When an earthquake strikes, the normal, and reassuring, sense of terra firma vanishes instantly. This is caused by not one, but often two, potentially devastating impacts of the earthquake: the shaking itself and, if the subsurface is unconsolidated and water-logged sand, liquefaction. I have written about this phenomenon, the complete loss of strength and support for the foundations of buildings, before, in the context of the Loma Prieta and Haiti earthquakes. And now, through one of those odd series of connections that occur far less rarely than one expects, I have received a very personal account of liquefaction associated with the recent Christchurch earthquake.
I’m working in Jakarta at the moment, and recently got together with an old geologist friend whom I hadn’t seen in a long time. As the catching-up conversation hurtled from one topic to another, it turned out that, until not long ago, he had lived in Christchurch, and that a mutual colleague still does - and has experienced major liquefaction events in both the earthquake of last year and this latest, tragic, one. Specifically, sand volcanoes had erupted on his property in both earthquakes. This, of course, led me to exclaim (for once, that word seems quite appropriate) that this topic was of some considerable interest to me, and I have now been in touch with my erstwhile-colleague in Christchurch. The account and the photographs that he has sent me are extraordinary, and he has kindly (given how much else of somewhat greater importance he has on his mind right now) allowed me to reproduce them here.
Admirably, he ran a brewery in Christchurch – I say “ran” because it was only a couple of blocks away from the collapsed building that tragically trapped so many people. Here’s how he described the event:
I was in the brewery weighing out hops. The building is still standing, though we have sustained some structural damage, parapet walls down and large cracks in the walls (not to mention all the fallen bottles and barrels and broken glass) was all that I could see before we evacuated the area. All the customers and staff were uninjured though it was terrifying and the mess that I glimpsed before I left is much much worse than last time.
In a later email he describes how he has had to make his staff redundant and has “No idea when if ever we will be allowed back into the CBD.” The Central Business District (CBD) remains cordoned off.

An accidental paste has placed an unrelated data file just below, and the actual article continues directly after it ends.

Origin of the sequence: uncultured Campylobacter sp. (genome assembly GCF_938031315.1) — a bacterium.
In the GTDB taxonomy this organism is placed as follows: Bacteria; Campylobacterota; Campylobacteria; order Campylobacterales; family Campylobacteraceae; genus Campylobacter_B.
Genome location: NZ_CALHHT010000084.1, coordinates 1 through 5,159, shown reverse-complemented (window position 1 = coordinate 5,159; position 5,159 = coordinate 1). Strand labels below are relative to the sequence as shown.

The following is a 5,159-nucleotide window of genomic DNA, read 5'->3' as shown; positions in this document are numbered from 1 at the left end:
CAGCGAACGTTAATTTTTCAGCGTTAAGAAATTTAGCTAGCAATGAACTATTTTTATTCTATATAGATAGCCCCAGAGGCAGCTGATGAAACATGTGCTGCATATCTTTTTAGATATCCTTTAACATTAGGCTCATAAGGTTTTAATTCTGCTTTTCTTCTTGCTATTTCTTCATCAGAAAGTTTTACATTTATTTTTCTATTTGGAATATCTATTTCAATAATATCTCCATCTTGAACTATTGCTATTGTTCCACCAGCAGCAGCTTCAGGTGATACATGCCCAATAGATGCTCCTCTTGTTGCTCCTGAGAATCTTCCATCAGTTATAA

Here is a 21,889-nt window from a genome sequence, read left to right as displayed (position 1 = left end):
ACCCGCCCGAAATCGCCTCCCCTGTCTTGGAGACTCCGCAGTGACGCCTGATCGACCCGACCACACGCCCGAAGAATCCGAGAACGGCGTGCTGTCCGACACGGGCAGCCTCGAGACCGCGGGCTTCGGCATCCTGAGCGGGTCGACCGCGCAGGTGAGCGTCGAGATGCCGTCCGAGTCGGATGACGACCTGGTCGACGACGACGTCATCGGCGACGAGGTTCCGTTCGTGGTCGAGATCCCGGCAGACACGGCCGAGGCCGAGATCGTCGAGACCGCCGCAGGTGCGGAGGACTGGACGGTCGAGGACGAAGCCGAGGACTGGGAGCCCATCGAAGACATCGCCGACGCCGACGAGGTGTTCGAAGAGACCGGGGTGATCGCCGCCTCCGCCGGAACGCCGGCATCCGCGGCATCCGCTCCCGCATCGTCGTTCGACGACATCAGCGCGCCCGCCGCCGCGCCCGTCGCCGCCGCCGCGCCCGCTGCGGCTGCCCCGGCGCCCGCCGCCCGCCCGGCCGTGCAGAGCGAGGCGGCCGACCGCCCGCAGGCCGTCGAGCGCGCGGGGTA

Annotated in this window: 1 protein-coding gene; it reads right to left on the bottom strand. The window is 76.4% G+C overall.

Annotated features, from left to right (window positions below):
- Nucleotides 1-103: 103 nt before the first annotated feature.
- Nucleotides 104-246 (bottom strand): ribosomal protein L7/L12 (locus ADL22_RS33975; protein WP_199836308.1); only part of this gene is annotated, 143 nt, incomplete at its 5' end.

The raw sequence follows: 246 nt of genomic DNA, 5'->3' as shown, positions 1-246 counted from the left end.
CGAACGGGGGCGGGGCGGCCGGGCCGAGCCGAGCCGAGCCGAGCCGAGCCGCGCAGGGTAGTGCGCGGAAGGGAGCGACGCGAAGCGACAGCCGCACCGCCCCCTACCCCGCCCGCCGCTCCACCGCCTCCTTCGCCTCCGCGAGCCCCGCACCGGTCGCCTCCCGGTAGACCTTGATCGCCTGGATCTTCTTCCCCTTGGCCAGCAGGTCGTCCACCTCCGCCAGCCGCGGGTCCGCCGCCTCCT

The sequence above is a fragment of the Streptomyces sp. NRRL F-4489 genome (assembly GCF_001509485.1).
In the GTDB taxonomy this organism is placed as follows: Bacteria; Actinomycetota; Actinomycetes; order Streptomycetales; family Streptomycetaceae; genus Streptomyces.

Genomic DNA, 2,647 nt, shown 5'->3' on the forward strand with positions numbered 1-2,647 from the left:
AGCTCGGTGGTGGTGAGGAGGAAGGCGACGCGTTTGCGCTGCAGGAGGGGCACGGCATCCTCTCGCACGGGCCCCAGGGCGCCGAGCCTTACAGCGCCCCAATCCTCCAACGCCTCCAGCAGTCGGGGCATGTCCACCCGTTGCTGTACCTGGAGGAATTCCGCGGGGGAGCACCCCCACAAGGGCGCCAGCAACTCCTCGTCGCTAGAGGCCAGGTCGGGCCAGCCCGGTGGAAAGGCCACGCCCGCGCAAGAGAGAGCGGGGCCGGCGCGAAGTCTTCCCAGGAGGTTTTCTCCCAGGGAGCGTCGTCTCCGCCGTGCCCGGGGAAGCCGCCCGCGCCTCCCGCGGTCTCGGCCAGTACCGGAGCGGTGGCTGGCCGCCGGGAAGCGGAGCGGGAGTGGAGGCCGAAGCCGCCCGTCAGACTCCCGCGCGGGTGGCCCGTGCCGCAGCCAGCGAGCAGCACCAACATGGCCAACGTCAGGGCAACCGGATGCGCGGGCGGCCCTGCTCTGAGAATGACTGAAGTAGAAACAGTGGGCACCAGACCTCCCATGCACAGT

As for the liquefaction and sand volcanoes at his home, the effects are incredible:
It seems churlish in a way to moan about the state of our garden while people are still being pulled from the rubble, but ironically just this last weekend Lisa's parents finished cleaning up the last of the sand from the September earthquake and now it is all back in EXACTLY the same places. Another 100 tons or so to remove! Our wooden house has survived well again, although I am sure it must have sunk and bent a bit more, but we can still live in it.
Aftershocks continue to shake the house as I write this email. I still have dust and bits of masonry in my hair!
“Another 100 tons or so”! But then, when you look at the extent of the eruptions, this seems like a possible underestimate. Here are a couple of photos of the last clean-up, followed by more of the current mess.
I wrote to my old colleague that “While I deeply regret the spontaneous deposition of tons of my favourite material yet again in your garden, your photos are fascinating” – I hope readers will agree. I guess that geologists must be phlegmatic about natural processes impacting their lives, but this would push me (and most certainly my wife) to the limit. So thanks, Martin, and very best wishes for re-building (and re-clearing).
[See a compelling video of liquefaction in a wheelbarrow as the results of arenaceous volcanicity are cleaned up in Christchurch; Chris Rowan at Highly Allochthonous has a kept an excellent series of posts on the earthquake updated, here and here. See also an excellent and graphic summary of Christchurch liquefaction as a pdf by the local government, and New Zealand Sciblogs have a description of the process and of sand “boils.”. The New Scientist has a good summary of New Zealand tectonics. As for what might conceivably be done to reduce the effects of liquefaction, see my post on the remarkable skills of bacillus pasteurii.